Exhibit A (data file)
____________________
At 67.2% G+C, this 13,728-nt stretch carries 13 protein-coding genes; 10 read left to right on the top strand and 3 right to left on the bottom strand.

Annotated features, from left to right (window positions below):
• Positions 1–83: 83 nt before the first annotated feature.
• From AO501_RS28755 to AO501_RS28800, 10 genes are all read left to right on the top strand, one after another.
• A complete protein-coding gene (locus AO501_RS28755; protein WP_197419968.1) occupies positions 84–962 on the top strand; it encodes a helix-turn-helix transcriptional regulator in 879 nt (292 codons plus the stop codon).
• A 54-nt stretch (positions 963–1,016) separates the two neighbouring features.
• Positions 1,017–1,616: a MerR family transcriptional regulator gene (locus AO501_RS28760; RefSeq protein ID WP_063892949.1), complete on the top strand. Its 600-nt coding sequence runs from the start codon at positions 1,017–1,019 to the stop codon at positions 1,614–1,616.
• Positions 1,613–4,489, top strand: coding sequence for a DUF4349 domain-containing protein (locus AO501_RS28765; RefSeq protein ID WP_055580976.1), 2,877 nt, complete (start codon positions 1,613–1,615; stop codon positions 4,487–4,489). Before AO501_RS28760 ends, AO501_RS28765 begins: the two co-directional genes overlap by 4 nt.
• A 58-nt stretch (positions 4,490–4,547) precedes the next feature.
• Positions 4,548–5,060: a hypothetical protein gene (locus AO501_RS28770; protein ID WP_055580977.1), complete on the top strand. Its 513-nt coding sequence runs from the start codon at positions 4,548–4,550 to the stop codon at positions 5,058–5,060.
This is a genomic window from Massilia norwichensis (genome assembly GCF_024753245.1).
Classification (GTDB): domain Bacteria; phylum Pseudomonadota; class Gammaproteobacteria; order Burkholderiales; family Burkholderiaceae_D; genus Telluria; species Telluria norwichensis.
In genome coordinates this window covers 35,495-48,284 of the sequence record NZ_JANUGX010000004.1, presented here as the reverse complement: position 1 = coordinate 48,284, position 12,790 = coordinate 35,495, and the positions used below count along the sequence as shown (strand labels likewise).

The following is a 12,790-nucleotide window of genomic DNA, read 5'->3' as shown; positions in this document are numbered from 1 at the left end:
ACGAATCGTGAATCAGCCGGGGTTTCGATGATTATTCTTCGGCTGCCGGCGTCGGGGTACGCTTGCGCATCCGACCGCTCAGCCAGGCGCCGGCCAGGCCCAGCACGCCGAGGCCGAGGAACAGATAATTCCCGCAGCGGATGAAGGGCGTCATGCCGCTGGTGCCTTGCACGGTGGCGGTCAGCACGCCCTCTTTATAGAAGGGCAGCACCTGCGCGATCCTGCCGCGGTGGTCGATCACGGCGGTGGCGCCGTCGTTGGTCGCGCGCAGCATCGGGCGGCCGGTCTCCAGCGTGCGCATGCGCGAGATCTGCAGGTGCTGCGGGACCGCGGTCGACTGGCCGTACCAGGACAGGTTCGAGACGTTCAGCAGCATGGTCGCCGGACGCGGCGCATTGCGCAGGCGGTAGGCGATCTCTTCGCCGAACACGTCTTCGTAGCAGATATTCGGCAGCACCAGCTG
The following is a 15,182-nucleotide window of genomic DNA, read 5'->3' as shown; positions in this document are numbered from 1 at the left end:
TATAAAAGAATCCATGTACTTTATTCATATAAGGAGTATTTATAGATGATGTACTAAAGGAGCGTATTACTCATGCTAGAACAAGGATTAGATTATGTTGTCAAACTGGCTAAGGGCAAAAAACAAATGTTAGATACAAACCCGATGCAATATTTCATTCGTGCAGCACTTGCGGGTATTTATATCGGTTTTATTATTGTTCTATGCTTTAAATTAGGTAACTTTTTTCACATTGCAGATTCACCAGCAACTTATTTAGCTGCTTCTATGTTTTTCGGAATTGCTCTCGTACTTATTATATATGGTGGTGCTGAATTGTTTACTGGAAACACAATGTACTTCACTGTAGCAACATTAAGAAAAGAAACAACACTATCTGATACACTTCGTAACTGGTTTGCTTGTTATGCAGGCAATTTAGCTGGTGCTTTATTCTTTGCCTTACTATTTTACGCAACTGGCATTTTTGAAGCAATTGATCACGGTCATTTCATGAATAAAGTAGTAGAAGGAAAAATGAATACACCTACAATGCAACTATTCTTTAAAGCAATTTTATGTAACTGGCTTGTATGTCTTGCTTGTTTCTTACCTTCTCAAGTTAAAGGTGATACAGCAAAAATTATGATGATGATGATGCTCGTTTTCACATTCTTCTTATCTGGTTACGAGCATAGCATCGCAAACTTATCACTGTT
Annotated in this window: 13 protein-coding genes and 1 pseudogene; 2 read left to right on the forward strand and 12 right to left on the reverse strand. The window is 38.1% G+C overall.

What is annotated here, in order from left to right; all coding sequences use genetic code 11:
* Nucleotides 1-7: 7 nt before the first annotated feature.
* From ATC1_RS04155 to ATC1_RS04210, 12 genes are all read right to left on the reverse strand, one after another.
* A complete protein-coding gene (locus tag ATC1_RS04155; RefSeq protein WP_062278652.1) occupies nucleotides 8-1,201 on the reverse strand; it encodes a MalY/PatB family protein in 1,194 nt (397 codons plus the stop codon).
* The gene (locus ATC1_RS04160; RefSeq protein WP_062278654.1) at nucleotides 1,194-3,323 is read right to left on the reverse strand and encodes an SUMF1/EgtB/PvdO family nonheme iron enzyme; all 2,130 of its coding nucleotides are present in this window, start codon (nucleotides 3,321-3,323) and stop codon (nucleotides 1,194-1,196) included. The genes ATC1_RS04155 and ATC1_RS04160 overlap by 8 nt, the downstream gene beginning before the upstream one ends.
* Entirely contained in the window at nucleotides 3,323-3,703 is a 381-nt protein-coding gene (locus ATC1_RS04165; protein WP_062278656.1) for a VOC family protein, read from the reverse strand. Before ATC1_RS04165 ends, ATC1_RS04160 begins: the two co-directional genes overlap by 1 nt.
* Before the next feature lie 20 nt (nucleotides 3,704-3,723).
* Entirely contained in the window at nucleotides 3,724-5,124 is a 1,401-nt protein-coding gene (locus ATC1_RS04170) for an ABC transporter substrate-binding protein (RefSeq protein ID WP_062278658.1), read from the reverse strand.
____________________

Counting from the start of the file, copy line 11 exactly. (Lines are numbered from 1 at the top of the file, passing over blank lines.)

This is a genomic window from Massilia norwichensis (genome assembly GCF_024753245.1).